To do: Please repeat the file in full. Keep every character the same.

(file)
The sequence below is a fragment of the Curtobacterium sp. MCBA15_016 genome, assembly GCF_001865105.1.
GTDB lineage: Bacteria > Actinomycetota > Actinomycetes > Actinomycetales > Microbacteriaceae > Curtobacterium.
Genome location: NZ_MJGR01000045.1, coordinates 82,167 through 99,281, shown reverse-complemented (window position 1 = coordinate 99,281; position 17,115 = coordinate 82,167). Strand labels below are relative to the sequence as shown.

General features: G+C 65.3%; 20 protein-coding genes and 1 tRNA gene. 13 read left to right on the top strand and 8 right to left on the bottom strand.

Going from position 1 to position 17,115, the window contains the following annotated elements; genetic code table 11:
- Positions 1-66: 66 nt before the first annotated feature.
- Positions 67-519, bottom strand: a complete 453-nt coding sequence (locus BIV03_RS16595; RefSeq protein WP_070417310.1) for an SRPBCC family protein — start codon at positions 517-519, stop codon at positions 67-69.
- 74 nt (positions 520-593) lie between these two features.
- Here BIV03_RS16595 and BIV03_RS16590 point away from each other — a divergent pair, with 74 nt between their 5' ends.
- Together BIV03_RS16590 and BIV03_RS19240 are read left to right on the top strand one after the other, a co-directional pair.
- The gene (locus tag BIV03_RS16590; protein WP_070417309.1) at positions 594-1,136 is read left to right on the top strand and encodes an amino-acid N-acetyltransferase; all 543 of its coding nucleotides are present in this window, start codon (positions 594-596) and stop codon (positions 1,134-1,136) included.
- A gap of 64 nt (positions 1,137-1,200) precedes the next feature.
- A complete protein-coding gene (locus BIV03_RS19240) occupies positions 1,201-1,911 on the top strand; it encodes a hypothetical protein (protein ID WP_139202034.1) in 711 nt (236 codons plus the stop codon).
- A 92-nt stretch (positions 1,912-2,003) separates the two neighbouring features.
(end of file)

The sequence below is a fragment of the Curtobacterium sp. MCBA15_016 genome, assembly GCF_001865105.1.
GTDB lineage: Bacteria > Actinomycetota > Actinomycetes > Actinomycetales > Microbacteriaceae > Curtobacterium.
Genome location: NZ_MJGR01000045.1, coordinates 82,167 through 99,281, shown reverse-complemented (window position 1 = coordinate 99,281; position 17,115 = coordinate 82,167). Strand labels below are relative to the sequence as shown.

General features: G+C 65.3%; 20 protein-coding genes and 1 tRNA gene. 13 read left to right on the top strand and 8 right to left on the bottom strand.

Going from position 1 to position 17,115, the window contains the following annotated elements; genetic code table 11:
- Positions 1-66: 66 nt before the first annotated feature.
- Positions 67-519, bottom strand: a complete 453-nt coding sequence (locus BIV03_RS16595; RefSeq protein WP_070417310.1) for an SRPBCC family protein — start codon at positions 517-519, stop codon at positions 67-69.
- 74 nt (positions 520-593) lie between these two features.
- Here BIV03_RS16595 and BIV03_RS16590 point away from each other — a divergent pair, with 74 nt between their 5' ends.
- Together BIV03_RS16590 and BIV03_RS19240 are read left to right on the top strand one after the other, a co-directional pair.
- The gene (locus tag BIV03_RS16590; protein WP_070417309.1) at positions 594-1,136 is read left to right on the top strand and encodes an amino-acid N-acetyltransferase; all 543 of its coding nucleotides are present in this window, start codon (positions 594-596) and stop codon (positions 1,134-1,136) included.
- A gap of 64 nt (positions 1,137-1,200) precedes the next feature.
- A complete protein-coding gene (locus BIV03_RS19240) occupies positions 1,201-1,911 on the top strand; it encodes a hypothetical protein (protein ID WP_139202034.1) in 711 nt (236 codons plus the stop codon).
- A 92-nt stretch (positions 1,912-2,003) separates the two neighbouring features.